Hands at the Edge of the Stage

The Ocean at the End of the Lane: my favorite use of stagehands ever??

Their choreography alone would pit them in the running for the title; their interplay with the story’s themes secures them the crown.

Reflecting Neil Gaiman’s modus operandi, The Ocean at the End of the Lane odes the alchemic powers of fantastical storytelling, from a specific perspective: that of a child. There’s hidden magic in the woods of life, magic that conventional maturity — read: conformity of cognition — ultimately blinds us to.

And here’s the thing about adolescent magic: imagination can transform measly sticks and stones into the building blocks of spectacular worlds, larger-than-life planets created by nothing grander than the smallest, handmade, everyday artifacts available all around us. In the over properly active brains of the young, micro minutiae becomes such stuff as dreams are made on.

Speaking of Big Willy, this Gaimanesque sentiment harkens back to Henry V‘s canonical prologue, about how theater’s magic relies on the eye of the beholder to turn suggestive stagecraft into the teeming fullness of far-flung worlds. For both writers, it’s theme as existentialism: our sometimes-mundane corporeal reality masks the awe underneath and of our normal-seeming surfaces, which art can unearth and privy us to.

In adapting Gaiman’s novel for the theater, the National’s staging of The Ocean at the End of the Lane reshapes his ode to fantastical storytelling into an ode to the fantasy of theatrical storytelling.

Which brings us back to the stagehands.

Despite the technical bells and whistles of the production’s spectacle, it maintains a Brechtian, homegrown aesthetic; we see the strings tying the wondrous artifice together, with paltry-few attempts to obscure these artificial means of expression. There’s a pervasive air pointing to theater’s essential core: a bunch of regular humans gathering in a solitary room to elevate the ordinary into the extraordinary. In other words: let’s just put on a show!

And what better representation of this “transcendence through grassroots theatricality” sensibility than stagehands? Latter-day spectacle tends to be predicated on the motorization and mechanization of the stage; sets fly in and out, rounded into completion through digital projections. But The Ocean at the End of the Lane returns us to the ancestral roots of the form: human bodies on stage, laboring with fluid beauty to physically move us from one suggested world to to the next.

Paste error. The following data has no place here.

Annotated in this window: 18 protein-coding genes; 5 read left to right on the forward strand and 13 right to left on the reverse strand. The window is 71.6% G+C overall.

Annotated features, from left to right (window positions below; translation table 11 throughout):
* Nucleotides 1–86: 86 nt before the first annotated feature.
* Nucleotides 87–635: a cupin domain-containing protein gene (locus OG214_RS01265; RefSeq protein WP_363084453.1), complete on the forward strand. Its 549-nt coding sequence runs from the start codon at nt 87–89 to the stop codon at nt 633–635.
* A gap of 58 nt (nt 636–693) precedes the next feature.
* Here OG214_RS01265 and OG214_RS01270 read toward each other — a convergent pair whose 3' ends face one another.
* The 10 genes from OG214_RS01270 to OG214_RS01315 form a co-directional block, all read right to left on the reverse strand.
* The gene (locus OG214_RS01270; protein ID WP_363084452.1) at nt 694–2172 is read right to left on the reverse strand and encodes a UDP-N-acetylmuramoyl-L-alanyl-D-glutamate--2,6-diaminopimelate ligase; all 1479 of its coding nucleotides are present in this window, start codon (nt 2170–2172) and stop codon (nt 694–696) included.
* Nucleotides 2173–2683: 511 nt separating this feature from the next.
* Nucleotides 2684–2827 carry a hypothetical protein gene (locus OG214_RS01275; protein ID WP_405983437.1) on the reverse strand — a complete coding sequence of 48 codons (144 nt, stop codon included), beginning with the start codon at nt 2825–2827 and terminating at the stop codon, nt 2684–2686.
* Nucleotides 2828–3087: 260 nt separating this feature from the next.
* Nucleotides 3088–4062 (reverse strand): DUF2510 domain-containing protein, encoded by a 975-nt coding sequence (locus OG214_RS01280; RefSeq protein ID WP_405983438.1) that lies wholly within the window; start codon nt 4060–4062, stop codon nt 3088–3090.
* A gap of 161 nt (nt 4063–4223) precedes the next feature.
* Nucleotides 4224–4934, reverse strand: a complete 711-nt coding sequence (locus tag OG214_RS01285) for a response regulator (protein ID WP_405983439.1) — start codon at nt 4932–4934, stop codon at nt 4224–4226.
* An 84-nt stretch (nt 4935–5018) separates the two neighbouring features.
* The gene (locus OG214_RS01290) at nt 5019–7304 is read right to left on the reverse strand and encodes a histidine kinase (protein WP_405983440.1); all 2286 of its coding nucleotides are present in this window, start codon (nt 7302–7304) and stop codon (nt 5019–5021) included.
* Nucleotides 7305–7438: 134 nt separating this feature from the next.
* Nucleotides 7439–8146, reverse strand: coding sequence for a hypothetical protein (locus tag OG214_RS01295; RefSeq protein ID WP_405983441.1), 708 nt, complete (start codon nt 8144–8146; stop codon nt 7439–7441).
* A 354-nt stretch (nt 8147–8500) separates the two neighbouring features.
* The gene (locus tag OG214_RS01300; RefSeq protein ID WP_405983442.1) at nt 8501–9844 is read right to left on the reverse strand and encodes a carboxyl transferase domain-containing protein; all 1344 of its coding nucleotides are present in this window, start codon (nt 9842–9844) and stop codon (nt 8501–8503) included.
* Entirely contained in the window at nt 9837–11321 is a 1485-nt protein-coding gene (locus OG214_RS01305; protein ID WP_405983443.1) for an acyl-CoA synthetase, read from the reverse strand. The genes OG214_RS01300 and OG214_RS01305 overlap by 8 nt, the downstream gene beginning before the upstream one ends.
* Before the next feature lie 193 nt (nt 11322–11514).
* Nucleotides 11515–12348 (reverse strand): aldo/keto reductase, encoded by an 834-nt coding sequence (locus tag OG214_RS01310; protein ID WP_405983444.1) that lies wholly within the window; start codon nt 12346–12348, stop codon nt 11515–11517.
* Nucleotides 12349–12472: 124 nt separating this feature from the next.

Our modern, technological, supernatural-feeling existence has a habit of disconnecting us from the amazement of organic nature, and the amazement of organic humanity. You know who doesn’t need the latest gadgets to access this natural amazement?


Watching The Ocean at the End of the Lane, I found myself transported to its astonishing lands of fantasy thanks to nothing more than old-fashioned stagecraft. True to the story’s themes, stagehands exist on the edges/borders/outskirts/fringes of the playing space, outside the characters’ cognizant plane of being, but still within sight for the audience to observe their surreal contributions to the proceedings. They are — to borrow a non-pejorative phrase from the material — the fleas of theater, embodying the magical machinations undergirding and ordering our lives. They’re “out of view,” but always present, with a constant influence on us.

And I can’t stop thinking about the production’s final moment, which grounds all of these high-falutin ideas into a single image of corporeal simplicity. I’ve written a lot recently about how the human body is the fundamental language of theater; can a show locate a physical arrangement to end on that conveys the complex multiplicity of life depicted throughout an evening of theater, reduced and stripped down to its barest, most elemental component parts?

The Ocean at the End of the Lane‘s technical wizardry culminates in the plainest gesture: a yawn. A woman, “alone” on stage (are we ever really alone; what if our limited faculties just can’t detect our ubiquitous company beyond the reach of our scant five senses?), digs deep into her essence, and lets out…a yawn. The breath of a thousand worlds and lives is contained in that yawn, a deceptively straightforward, normal occurrence full of more than meets the eye.

From nothing, comes everything, which means it was never nothing to begin with…

Leave a Reply

Fill in your details below or click an icon to log in:

WordPress.com Logo

You are commenting using your WordPress.com account. Log Out /  Change )

Twitter picture

You are commenting using your Twitter account. Log Out /  Change )

Facebook photo

You are commenting using your Facebook account. Log Out /  Change )

Connecting to %s